Formal vs. Informal Social Activity: Do They Substitute or Complement Each Other in Terms of Subjective Well-Being in the Middle and Older Age?

Anna Cherviakova , Higher School of Economics
Oxana Sinyavskaya, National Research University Higher School of Economics and Universiteit Maastricht
Darya Kareva, National research university "Higher school of economics"

This paper aims to analyse the mutual impact of formal (participation in voluntary organizations) and informal (contacts with friends and family) social activity on personal subjective-well-being (SWB) in the middle and older age in European countries. Despite almost complete consensus regarding positive impact of social activity on personal SWB, the relation between certain types of social activity and SWB seems to be rather sensitive to controlling for other types of activity. Following Pichler and Wallace (2007)’s patterns of substitution/ complementarity of formal and informal social capital in European countries, we hypothesise that in Nordic, Western European and Southern countries, formal and informal social activity complement each other in terms of SWB in the middle and older age, while in Eastern-European countries, both types of social activity substitute each other. This research is based onthe European Social Survey (ESS), 2012.The sample includes people of 50 years and over from 26 European countries. To consider national differences,we apply random slope logit multilevel models with binary responses. The preliminary results show significant differences between European countries in the impact of social activity on SWB(life satisfaction and happiness) in the middle and older age. In Nordic and Western European countries, voluntary activity seems to complement social contacts for higher SWB, while in Southern and Eastern-European countries the substitution pattern of volunteering by contacts with friends and relatives mainly exists.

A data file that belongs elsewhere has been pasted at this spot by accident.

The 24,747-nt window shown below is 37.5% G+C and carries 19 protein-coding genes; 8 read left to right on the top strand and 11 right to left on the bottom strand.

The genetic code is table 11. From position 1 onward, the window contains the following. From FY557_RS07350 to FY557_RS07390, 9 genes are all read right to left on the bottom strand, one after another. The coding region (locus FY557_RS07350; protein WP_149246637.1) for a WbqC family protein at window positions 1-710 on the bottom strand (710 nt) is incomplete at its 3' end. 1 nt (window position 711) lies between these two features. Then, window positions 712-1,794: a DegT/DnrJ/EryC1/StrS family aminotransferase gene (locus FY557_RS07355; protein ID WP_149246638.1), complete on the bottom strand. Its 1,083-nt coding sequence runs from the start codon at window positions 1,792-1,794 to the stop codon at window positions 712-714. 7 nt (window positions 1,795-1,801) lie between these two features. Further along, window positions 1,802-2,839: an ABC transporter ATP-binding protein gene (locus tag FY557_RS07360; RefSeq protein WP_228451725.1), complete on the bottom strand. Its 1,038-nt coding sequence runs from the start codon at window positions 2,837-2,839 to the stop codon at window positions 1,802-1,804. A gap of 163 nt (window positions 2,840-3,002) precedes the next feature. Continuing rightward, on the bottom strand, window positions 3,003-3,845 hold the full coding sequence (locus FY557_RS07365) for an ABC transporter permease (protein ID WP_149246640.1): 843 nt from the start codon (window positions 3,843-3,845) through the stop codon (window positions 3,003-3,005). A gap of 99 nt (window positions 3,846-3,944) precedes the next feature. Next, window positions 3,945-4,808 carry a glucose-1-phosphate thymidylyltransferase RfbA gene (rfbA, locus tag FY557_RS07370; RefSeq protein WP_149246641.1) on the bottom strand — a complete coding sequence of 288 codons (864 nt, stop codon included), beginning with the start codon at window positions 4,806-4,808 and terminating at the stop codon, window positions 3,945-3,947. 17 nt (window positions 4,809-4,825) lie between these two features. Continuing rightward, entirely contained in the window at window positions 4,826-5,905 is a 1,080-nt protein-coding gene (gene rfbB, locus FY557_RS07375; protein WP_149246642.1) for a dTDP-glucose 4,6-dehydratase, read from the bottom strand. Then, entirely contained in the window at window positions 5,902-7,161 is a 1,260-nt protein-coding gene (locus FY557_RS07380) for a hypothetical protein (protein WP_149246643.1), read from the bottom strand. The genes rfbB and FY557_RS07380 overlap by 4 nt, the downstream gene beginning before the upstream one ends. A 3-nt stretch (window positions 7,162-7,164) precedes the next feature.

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 Presented in Session P2. Poster Session Ageing, Health and Mortality